Blogging & Originality

Rachel Singer Gordon’s Oroberosity post over at The Liminal Librarian got me thinking today. Recently, people have been expressing the belief that the world of library bloggers is a bit too repetitive with little originality. Rachel Singer Gordon wrote that some respondents to her alternative career survey “find the well-known blog/bloggers to be too inbred, too repetitive, and too busy patting each other on the back.” Personally, I’ve never really noticed this – and I think that I subscribe to many of the big name blogs – The Shifted Librarian, librarian.net, Information Wants To Be Free, Free Range Librarian, Walt at Random and several others (FYI, I’m not entirely clear on the criteria for big name blogs). Yes, certainly when something like Twitter or the Library 2.0 group on Ning starts to get noticed, there are many posts (that can be somewhat repetitive) about it. However, I’ve always found this to be a good gauge about how something gets used or gets picked up. To me, it is also a good way to know when I should start paying attention to something (or at least look into it).

But more importantly, I want to ask – isn’t this repetitiveness an important part of the community building that blogging affords people? It seems to me that this is one of the ways that bloggers have conversations about things that are important to them or that interest them. I’m not terribly interested in Twitter. I’m fairly apathetic to IM, so I didn’t even want to play around with it. However, I took note of those who were playing with – those who liked it, those who didn’t and those who found some real uses for it. I admit that I didn’t read all of the posts about it, but I definitely don’t read all of the posts that show up in my aggregator either. Bottom line, I guess that I don’t particularly find the world of library blogs to be inbred or overly repetitive.  I find plenty of disagreement or disparity among big name bloggers – although certainly not on every subject.

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7 Responses to Blogging & Originality

  1. Mack says:

    I don’t have a problem with the apparent repetitiveness. There isn’t an abundance of “me tooism” and I like the different perspectives and the comments generated. Given the nature of our interests, there is going to be overlap.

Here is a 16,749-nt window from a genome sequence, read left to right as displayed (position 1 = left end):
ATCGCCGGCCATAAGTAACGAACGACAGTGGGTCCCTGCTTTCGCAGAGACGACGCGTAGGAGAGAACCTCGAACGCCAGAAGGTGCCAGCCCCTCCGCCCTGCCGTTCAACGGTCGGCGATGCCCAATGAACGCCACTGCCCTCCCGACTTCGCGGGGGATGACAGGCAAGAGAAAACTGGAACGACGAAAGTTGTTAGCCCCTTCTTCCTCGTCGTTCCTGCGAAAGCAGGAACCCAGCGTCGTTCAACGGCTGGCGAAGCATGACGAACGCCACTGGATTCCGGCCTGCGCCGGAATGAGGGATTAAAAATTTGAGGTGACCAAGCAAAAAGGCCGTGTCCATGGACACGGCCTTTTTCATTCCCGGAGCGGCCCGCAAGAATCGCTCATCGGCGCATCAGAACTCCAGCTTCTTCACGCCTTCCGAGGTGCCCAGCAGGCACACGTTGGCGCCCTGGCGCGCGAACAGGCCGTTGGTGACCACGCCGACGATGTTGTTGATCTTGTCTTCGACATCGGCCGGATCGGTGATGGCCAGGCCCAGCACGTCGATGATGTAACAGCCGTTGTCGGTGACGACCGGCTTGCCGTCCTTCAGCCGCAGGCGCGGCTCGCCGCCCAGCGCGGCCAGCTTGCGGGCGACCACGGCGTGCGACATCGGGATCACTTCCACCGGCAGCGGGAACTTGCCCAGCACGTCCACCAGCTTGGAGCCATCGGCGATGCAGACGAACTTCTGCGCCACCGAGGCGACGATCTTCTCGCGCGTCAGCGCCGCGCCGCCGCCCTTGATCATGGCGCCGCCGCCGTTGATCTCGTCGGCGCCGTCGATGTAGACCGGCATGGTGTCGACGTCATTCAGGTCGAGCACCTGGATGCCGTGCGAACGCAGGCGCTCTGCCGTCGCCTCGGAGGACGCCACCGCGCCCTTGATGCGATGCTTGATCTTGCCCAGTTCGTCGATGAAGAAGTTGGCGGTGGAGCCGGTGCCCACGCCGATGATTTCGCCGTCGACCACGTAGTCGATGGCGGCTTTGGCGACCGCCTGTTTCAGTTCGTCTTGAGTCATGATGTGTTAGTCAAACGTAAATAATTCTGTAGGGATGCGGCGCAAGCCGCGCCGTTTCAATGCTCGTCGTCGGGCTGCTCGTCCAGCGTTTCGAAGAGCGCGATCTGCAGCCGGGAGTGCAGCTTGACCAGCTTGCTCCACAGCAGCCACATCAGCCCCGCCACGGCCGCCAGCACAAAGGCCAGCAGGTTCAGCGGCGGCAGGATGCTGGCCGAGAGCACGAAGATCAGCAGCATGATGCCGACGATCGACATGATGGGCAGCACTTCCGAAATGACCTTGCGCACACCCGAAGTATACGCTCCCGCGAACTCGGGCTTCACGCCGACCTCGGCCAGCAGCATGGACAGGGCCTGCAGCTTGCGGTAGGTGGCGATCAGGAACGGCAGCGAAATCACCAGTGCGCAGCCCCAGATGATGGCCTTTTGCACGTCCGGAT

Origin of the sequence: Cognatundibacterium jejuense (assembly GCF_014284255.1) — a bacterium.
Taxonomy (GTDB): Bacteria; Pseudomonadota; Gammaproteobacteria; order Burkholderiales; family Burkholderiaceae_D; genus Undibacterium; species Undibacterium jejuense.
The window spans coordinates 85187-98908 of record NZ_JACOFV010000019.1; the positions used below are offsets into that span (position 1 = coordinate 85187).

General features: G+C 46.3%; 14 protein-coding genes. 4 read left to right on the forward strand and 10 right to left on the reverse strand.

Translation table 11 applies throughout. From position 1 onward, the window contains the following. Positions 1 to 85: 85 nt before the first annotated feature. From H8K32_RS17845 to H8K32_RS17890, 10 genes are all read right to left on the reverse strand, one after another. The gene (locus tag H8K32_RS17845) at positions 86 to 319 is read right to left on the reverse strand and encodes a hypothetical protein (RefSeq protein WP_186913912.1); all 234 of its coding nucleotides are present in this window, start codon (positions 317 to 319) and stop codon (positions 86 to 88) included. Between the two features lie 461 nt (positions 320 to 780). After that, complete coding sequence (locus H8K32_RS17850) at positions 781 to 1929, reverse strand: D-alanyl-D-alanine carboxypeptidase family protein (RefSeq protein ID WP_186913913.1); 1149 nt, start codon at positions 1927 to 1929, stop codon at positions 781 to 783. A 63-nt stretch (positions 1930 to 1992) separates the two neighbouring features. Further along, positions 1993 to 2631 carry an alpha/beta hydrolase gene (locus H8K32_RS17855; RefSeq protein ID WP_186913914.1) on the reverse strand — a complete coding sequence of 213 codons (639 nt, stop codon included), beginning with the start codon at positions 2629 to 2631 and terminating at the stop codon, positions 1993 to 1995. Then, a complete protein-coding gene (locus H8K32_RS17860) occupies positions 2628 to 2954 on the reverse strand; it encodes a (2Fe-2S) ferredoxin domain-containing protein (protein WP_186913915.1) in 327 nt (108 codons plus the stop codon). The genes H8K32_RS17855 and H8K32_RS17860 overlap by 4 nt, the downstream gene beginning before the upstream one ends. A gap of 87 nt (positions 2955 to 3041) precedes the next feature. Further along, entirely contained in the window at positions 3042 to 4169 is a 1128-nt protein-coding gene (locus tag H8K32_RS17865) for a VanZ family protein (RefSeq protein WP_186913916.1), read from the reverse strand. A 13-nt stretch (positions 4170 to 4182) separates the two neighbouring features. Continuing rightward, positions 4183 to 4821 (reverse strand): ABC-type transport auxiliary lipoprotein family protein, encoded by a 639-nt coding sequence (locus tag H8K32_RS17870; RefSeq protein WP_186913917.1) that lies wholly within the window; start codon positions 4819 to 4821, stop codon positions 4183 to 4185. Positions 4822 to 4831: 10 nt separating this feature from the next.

2. Jennifer says:

    Well said! That just about echoes my own thoughts – at the risk of being me-tooey :)

  3. Jason says:

    I’m not sure if “inbreeding” or forms of cronyism are actually prevealent in the biblioblogosphere, but I can see how someone could come to that conclusion. The comments made by Fiona in Singer’s blog seem to embody the concerns to which Singer alludes. (Personally, I would have been interested in seeing the comments made by the people who took the survey.) It’s too easy to agree with someone and to write a quick “me too” posting in one’s own blog; the standards are bit different for comments, though, since those should be more concise. Consequently, it also becomes too easy to tune out on a topic if too many people seem to say the same thing on multiple blogs. That’s the reason why I stayed away from blogs for so long (both reading them and writing my own), and why I have a select list of bloggers who delve into issues with more nuanced thought. But then, there’s that pesky confirmation bias with which to contend…

  4. [...] usually try not to participate in the library blog echo chamber too much, but I loved the idea behind effective library signs from Rochelle and [...]

  5. If I agree with you, is that contributing to the echo chamber, or the other way around, since you’re debating Rachel’s point? Ouch, my head hurts!

  6. Lora Cowell says:

    Reading (and maybe re-reading) various points in the blogs of other library professionals provides me with a psuedo-professional support group/learning community, working as I do, as the library media specialist in a school district of “one.” It take the isolation out of practice and helps me stay abreast.

  7. [...] read an older post on “Blogging and Originality” put forth by Jennifer Macaulay, a recent grad student responding to Rachel Singer Gordon’s [...]

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